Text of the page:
Superhero or scoundrel? Help or heartache? Saver or squanderer ? Bad boy or badly needed?
Critical illness (CI) plans are often overlooked as they are seemingly entangled in complexity and misconceptions, leaving Singaporeans confused about what they are and whether they are needed.
Here, we examine 6 common myths about CI plans.
#1: It’s meant for older people
While the elderly are more susceptible, critical illnesses such as cancer and stroke are increasingly known to strike younger individuals, even healthy people in their 20s and 30s with no family history of critical illness.
According to Aviva’s claims experience, individuals aged 31 to 40 form the fastest-growing group of critical illness claimants. In the span of just one year, from 2016 to 2017, claims from those aged 31 to 40 has increased by 73%. 1 in 5 claims are now from this relatively-young segment.
Moreover, insurance should typically be purchased while young and healthy, to ensure full coverage. Once you’ve been diagnosed with an illness, it may become difficult for you to be covered as you may be seen as high risk to insurers. You may either have to pay higher premiums, or be offered lesser coverage that excludes certain conditions, or, worse, your application could be declined altogether.
#2: I already have health insurance, so a CI plan is redundant
Health insurance plans help to pay hospital and surgical bills, as well as certain outpatient treatments such as kidney dialysis and chemotherapy.
A CI plan, on the other hand, is designed to give a lump sum payout if you’re diagnosed with any of the dread diseases covered in your plan. The money can be used as you choose. It’s not unreasonable to expect that you won’t be working while undergoing treatment for a major illness. The payout from a CI plan will help you cope with expenses such as outstanding mortgage and loans, day-to-day household expenses, or cost to hire a domestic helper.
#3: If I fall prey to critical illness, my life hangs on a thread anyway!
Critical illness shouldn’t be confused with terminal illness which is incurable and highly likely to result in death within a short time. By contrast, common critical illnesses, as scary as they sound, are now seeing higher survival rates, thanks to the wonders of modern medicine. The survival rate for cancer, for instance is 48.5% (men) and 57.1% (women)1, while there’s a heartening survival rate of >90% for first-time heart attacks.
Higher survival rates also mean you’ll need to be more financially prepared to tide through a period of increased expenditure while potentially not working and generating any income. A CI plan is designed to provide that financial safety net.
#4: The plan will be terminated after the first claim
Depending on the terms of your chosen CI plan, this could actually be true, which could be worrisome for a CI survivor as it may be difficult to get another plan once you’ve had a critical illness. However, insurers are continuously evolving their products to give customers greater coverage and security. Aviva’s MyMultiPay Critical Illness Plan, for instance, continues to stay in force after a first claim, and in fact allows you to claim up to five times, even for re-diagnosed cancer, or recurring heart attack or stroke.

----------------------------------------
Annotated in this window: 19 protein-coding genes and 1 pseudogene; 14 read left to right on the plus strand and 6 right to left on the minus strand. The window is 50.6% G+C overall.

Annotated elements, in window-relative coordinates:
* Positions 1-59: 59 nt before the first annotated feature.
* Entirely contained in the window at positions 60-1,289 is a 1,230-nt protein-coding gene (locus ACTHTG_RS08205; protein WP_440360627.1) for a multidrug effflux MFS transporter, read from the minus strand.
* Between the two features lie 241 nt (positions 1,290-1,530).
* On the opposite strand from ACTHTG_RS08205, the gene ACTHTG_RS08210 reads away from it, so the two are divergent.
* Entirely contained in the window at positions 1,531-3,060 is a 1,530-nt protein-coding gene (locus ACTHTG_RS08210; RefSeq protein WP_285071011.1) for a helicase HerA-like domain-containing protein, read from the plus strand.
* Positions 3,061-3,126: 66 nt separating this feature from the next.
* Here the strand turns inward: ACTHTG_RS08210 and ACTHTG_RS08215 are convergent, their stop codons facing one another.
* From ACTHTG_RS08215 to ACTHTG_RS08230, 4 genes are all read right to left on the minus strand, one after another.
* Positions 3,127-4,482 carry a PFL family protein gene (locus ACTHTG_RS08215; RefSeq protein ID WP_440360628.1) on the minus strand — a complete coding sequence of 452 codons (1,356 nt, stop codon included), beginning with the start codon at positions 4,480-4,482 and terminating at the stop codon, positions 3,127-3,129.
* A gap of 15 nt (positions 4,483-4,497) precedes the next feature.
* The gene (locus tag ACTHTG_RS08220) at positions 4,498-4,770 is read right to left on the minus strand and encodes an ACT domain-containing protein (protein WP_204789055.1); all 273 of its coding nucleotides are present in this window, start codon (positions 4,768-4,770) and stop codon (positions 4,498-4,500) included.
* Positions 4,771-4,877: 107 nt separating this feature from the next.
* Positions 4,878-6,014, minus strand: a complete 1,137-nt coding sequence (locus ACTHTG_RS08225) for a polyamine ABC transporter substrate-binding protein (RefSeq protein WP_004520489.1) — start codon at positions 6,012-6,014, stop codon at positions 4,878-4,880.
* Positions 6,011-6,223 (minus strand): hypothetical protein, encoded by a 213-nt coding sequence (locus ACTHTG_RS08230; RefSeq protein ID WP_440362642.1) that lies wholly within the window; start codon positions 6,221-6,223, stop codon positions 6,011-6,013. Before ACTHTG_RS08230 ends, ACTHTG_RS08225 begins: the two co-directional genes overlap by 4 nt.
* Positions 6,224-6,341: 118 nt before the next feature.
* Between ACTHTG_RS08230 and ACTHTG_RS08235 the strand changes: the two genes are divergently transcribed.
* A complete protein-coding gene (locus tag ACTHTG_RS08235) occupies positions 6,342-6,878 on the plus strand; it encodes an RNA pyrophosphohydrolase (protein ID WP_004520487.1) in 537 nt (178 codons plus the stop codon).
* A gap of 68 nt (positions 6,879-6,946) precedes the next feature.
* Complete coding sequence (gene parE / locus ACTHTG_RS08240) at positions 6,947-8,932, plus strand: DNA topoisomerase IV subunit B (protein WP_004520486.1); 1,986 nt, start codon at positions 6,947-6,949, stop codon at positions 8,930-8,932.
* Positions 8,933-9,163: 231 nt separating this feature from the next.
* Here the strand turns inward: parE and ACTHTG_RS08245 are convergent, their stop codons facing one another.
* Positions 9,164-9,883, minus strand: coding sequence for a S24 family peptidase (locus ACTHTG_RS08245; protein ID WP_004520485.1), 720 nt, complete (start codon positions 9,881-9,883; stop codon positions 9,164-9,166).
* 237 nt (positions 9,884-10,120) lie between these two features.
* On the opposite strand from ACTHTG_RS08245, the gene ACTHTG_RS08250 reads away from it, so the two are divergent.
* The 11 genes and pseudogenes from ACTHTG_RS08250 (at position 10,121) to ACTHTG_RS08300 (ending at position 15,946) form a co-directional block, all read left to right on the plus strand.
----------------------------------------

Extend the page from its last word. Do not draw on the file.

#5: CI plans are useless because they only cover end-stage critical illness
It’s true that some CI plans are designed to cover just end-stage CI, especially older plans. There are also plans that are designed specifically to cover early-stage CI. Your financial adviser representative will be able to recommend which is more suitable for you, depending on what other cover you already have and what your financial concerns are.
And if you’re kiasu and want to be sure your cover is comprehensive, these days, there are also plans in the market that actually cover all stages of CI – whether early, intermediate or severe stage. An example of such a plan would be Aviva’s MyMultiPay Critical Illness Plan.
#6: I already have a CI rider so I don’t need another CI plan
With riders, the key thing to understand is: Is it an additional or accelerated benefit?
What an additional benefit means: As its name implies, the rider benefit is on top of your main cover. For example, you have $500,000 death cover, and a CI rider that offers an additional $300,000 benefit. If you make a CI claim, you get a $300,000 payout and your $500,000 death cover remains intact.|
What an accelerated benefit means: It “accelerates” the payout to an earlier point. For example, you have $500,000 death cover, and a CI rider that offers an accelerated $300,000 benefit. If you make a CI claim, you get a $300,000 payout but you’re left with $200,000 in death cover. Premiums for accelerated benefits are typically cheaper, but it may leave your dependants in a vulnerable state if you’ve not planned properly.
A rider is a good start. But depending on your financial responsibilities and whether you have dependants , a standalone plan may still be needed to plug some gaps. This is something that a financial adviser representative will be able to help calculate and advise on.